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futhark


Subject Linguistics

DOI: 10.1111/b.9780631214816.1999.x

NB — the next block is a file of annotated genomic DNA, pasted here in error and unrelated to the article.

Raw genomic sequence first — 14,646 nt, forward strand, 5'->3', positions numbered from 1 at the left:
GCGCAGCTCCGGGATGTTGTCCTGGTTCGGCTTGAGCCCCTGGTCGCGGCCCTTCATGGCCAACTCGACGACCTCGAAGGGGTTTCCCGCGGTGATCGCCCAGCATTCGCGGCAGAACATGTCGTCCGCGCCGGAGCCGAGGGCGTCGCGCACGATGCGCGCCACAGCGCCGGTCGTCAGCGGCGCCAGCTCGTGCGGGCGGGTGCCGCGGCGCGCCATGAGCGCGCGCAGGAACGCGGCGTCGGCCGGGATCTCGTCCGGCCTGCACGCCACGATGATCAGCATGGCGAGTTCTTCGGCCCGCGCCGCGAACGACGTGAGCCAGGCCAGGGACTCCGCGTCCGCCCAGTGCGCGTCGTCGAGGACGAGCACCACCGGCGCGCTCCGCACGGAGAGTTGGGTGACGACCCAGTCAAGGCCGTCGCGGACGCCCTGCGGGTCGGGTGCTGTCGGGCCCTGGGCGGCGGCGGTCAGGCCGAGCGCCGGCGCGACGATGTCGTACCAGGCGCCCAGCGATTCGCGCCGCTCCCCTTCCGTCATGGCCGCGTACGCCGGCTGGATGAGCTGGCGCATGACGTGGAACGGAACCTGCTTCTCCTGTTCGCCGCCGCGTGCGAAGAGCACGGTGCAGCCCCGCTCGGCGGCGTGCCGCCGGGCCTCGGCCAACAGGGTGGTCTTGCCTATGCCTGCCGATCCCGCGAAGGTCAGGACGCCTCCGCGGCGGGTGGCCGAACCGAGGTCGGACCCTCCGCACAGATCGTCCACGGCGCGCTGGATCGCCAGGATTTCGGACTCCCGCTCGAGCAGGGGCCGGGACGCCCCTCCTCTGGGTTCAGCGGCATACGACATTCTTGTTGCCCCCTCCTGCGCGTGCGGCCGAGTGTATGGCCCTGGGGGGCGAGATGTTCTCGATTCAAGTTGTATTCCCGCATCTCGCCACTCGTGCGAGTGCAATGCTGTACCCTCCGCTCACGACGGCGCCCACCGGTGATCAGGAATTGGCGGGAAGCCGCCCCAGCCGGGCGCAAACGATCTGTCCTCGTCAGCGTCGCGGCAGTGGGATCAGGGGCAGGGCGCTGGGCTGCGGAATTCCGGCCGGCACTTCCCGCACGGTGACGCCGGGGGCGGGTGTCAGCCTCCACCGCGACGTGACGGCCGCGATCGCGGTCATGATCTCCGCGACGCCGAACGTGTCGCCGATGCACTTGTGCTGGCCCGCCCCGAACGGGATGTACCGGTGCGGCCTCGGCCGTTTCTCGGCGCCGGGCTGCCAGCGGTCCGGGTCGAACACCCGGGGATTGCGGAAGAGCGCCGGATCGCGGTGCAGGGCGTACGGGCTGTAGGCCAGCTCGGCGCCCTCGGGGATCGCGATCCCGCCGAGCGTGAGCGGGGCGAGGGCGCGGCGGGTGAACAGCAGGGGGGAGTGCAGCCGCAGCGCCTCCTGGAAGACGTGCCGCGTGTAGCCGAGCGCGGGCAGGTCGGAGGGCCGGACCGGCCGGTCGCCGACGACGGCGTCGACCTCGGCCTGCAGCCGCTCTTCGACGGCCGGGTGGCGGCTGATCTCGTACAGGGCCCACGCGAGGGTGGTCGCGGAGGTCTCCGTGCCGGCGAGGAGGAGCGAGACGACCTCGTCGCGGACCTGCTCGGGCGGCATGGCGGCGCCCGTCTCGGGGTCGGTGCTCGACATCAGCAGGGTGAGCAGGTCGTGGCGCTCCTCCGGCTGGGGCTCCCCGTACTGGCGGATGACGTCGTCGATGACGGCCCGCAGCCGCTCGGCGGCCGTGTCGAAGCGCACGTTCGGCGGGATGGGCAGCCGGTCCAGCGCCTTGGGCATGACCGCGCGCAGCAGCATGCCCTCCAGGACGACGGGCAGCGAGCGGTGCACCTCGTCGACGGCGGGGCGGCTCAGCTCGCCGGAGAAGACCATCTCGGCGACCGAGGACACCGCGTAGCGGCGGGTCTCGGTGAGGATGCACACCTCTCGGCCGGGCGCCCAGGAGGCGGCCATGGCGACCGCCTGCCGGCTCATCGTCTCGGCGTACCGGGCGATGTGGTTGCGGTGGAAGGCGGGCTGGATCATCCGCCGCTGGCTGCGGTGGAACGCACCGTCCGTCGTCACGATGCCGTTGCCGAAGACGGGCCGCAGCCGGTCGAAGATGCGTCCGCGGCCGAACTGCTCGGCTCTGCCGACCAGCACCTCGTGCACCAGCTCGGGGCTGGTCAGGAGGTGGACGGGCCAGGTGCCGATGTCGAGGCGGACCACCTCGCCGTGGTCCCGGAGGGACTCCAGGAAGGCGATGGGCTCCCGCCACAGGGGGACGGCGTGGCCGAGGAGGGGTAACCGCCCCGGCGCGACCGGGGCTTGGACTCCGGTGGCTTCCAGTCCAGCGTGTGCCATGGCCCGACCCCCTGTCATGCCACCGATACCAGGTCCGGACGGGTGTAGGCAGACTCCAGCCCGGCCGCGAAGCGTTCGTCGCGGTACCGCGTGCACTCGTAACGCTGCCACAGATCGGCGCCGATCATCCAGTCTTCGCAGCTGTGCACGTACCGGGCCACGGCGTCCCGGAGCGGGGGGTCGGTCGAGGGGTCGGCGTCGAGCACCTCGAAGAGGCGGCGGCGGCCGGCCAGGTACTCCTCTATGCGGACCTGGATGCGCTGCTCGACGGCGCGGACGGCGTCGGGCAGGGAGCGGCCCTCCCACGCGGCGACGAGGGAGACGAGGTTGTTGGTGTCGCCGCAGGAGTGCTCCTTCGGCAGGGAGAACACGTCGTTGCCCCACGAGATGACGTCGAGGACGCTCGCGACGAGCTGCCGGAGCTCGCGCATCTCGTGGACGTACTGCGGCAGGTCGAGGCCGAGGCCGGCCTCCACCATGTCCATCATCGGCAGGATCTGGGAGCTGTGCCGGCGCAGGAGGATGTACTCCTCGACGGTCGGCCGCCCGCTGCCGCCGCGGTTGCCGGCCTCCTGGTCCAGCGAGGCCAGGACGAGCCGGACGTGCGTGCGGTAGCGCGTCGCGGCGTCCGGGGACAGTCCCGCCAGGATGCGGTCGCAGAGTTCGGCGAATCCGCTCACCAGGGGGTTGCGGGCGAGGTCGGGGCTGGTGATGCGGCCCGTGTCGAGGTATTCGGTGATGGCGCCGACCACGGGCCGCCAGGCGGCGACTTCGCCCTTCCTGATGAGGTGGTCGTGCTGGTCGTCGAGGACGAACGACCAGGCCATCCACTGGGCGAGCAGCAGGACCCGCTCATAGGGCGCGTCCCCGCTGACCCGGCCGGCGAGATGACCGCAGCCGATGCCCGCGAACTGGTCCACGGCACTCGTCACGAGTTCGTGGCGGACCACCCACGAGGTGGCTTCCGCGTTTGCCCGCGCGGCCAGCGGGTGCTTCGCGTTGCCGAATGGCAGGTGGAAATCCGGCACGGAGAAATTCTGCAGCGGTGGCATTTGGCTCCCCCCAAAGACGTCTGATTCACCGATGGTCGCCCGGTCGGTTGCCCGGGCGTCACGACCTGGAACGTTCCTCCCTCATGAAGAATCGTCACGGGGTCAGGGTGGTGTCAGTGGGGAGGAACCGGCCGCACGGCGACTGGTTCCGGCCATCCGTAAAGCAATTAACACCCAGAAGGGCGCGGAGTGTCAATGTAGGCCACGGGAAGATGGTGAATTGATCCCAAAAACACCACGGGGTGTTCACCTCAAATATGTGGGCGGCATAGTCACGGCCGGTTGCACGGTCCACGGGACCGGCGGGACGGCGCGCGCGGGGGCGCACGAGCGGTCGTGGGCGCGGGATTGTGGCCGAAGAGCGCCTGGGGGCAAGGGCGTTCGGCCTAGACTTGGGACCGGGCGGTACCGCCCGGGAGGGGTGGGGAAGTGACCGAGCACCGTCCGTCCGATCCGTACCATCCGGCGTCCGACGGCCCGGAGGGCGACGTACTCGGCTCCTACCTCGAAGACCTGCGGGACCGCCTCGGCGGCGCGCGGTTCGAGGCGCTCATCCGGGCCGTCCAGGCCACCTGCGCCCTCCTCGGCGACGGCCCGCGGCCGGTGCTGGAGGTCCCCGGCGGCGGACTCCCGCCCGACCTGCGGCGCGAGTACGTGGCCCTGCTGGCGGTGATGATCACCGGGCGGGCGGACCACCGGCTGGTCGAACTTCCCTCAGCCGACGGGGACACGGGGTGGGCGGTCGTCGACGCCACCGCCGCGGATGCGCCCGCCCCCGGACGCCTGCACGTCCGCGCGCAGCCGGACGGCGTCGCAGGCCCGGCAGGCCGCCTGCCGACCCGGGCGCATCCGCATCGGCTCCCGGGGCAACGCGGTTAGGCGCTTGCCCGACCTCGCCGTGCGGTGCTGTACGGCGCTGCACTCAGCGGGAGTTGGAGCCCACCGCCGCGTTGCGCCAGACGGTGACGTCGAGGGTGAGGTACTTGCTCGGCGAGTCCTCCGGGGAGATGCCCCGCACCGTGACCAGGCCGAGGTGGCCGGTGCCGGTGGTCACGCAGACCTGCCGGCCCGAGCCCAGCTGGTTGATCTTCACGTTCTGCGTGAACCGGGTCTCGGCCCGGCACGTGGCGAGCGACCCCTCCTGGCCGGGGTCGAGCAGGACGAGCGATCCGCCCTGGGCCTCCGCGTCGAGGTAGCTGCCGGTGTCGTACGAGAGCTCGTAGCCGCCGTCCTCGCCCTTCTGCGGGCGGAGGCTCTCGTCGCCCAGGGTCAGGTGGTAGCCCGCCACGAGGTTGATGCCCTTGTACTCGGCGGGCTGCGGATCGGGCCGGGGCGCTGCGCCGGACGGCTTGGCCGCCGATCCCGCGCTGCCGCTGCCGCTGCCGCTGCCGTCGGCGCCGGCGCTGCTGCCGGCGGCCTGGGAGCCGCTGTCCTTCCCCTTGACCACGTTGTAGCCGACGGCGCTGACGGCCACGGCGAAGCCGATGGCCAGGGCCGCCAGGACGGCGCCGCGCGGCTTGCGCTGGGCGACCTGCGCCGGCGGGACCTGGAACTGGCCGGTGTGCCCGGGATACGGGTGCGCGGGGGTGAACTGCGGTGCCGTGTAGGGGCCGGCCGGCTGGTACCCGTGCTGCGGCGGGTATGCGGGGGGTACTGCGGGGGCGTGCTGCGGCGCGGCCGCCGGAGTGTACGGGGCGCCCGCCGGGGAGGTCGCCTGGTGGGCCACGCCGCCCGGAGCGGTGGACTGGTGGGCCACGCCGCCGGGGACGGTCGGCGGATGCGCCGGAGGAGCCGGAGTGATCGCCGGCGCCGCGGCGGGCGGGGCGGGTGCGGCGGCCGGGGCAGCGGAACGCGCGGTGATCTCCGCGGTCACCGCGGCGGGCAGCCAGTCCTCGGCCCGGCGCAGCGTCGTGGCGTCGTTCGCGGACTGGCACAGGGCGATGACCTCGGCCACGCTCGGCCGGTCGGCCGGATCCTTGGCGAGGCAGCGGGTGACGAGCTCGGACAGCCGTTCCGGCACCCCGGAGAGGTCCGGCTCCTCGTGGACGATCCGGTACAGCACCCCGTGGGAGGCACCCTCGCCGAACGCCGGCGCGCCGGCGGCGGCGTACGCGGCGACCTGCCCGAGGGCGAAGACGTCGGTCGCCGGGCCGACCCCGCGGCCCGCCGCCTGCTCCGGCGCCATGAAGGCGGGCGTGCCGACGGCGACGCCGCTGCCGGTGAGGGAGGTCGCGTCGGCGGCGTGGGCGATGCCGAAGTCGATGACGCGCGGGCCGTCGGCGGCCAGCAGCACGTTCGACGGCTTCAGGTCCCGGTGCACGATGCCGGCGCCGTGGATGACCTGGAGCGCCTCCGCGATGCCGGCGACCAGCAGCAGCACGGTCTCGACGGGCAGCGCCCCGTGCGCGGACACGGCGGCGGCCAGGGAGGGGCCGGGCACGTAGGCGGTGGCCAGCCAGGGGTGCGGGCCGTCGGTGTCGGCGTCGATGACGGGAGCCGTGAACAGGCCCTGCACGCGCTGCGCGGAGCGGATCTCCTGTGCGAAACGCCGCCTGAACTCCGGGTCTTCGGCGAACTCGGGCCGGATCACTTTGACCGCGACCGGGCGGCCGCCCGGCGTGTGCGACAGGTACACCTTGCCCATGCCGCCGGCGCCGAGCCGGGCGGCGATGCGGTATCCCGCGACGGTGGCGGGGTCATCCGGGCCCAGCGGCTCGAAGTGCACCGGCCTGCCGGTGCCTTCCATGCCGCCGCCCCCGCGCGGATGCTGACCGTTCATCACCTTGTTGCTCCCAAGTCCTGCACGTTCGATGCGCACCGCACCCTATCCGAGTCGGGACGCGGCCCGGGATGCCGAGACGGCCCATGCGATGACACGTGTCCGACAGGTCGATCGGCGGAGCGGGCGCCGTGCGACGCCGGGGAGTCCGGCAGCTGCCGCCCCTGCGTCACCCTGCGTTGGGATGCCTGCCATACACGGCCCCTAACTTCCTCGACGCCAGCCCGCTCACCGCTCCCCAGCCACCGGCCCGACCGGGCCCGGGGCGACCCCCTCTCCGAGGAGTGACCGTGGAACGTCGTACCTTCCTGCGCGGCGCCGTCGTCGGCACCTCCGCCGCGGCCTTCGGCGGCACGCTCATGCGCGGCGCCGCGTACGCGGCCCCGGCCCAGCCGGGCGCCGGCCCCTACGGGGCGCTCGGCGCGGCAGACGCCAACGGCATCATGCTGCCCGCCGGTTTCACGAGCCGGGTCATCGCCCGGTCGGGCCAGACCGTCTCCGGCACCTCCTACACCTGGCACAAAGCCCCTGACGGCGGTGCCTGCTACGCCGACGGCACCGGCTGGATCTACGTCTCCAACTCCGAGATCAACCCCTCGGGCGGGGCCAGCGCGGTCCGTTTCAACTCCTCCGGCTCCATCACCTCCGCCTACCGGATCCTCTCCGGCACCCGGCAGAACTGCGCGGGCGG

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( also futhork ) The runic alphabet used for writing various Germanic languages including proto-Nordic, the Scandinavian parent language, and Old English. The name fupark (futhark) consists of the first six letters of the early alphabet of 24 letters dating from the second century ce ( table 7 ). In the wake of Christianization the Latin alphabet spread through Scandinavia and the British Isles, superseding the runes. However, for folk literacy the futhark continued to be used until the seventeenth century, though in reduced form with just 16 letters. The origin of the futhark is not well documented, but the symbols are clearly related to the etruscan alphabet and the latin alphabet . The individual runic letters have names chosen in accordance with the acrophonic principle . The initial sounds of the Old Nordic names were the sound values of the runes they denoted: fehu ‘wealth’, ūruz ‘aurochs’, purisaz ‘giant’, ansuz ‘(?)month’, raidō ‘ride’, kaunan ‘torch’ etc. A conspicuous graphic feature of the futhark symbols is that they consist almost exclusively of straight lines, which made them easy to scratch and carve in stone, wood, bone and metal. Table 7 The older futhark See also rune . Reading Elliott 1971. ... log in or subscribe to read full text

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